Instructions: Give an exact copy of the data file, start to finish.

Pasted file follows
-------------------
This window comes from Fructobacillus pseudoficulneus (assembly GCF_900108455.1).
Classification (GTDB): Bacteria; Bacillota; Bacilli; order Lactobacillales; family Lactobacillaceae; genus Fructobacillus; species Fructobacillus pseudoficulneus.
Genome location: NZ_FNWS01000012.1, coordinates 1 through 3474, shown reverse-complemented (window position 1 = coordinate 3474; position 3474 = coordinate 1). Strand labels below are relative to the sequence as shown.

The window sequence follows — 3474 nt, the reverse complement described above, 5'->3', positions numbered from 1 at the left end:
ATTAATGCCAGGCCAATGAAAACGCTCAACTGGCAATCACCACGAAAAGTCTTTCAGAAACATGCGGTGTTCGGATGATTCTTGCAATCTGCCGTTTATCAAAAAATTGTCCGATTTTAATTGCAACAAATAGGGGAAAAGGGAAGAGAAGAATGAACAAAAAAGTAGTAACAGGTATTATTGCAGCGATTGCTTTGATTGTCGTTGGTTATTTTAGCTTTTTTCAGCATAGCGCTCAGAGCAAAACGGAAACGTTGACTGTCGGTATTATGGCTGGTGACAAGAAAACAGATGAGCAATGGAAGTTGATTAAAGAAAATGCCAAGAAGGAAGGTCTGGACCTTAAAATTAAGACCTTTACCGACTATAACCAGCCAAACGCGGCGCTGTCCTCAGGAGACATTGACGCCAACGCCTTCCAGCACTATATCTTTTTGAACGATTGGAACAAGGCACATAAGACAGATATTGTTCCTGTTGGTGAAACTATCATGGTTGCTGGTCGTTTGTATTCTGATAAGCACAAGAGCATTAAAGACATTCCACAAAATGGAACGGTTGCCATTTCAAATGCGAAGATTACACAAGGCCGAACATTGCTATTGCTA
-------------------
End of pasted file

This window comes from Fructobacillus pseudoficulneus (assembly GCF_900108455.1).
Classification (GTDB): Bacteria; Bacillota; Bacilli; order Lactobacillales; family Lactobacillaceae; genus Fructobacillus; species Fructobacillus pseudoficulneus.
Genome location: NZ_FNWS01000012.1, coordinates 1 through 3474, shown reverse-complemented (window position 1 = coordinate 3474; position 3474 = coordinate 1). Strand labels below are relative to the sequence as shown.

The window sequence follows — 3474 nt, the reverse complement described above, 5'->3', positions numbered from 1 at the left end:
ATTAATGCCAGGCCAATGAAAACGCTCAACTGGCAATCACCACGAAAAGTCTTTCAGAAACATGCGGTGTTCGGATGATTCTTGCAATCTGCCGTTTATCAAAAAATTGTCCGATTTTAATTGCAACAAATAGGGGAAAAGGGAAGAGAAGAATGAACAAAAAAGTAGTAACAGGTATTATTGCAGCGATTGCTTTGATTGTCGTTGGTTATTTTAGCTTTTTTCAGCATAGCGCTCAGAGCAAAACGGAAACGTTGACTGTCGGTATTATGGCTGGTGACAAGAAAACAGATGAGCAATGGAAGTTGATTAAAGAAAATGCCAAGAAGGAAGGTCTGGACCTTAAAATTAAGACCTTTACCGACTATAACCAGCCAAACGCGGCGCTGTCCTCAGGAGACATTGACGCCAACGCCTTCCAGCACTATATCTTTTTGAACGATTGGAACAAGGCACATAAGACAGATATTGTTCCTGTTGGTGAAACTATCATGGTTGCTGGTCGTTTGTATTCTGATAAGCACAAGAGCATTAAAGACATTCCACAAAATGGAACGGTTGCCATTTCAAATGCGAAGATTACACAAGGCCGAACATTGCTATTGCTA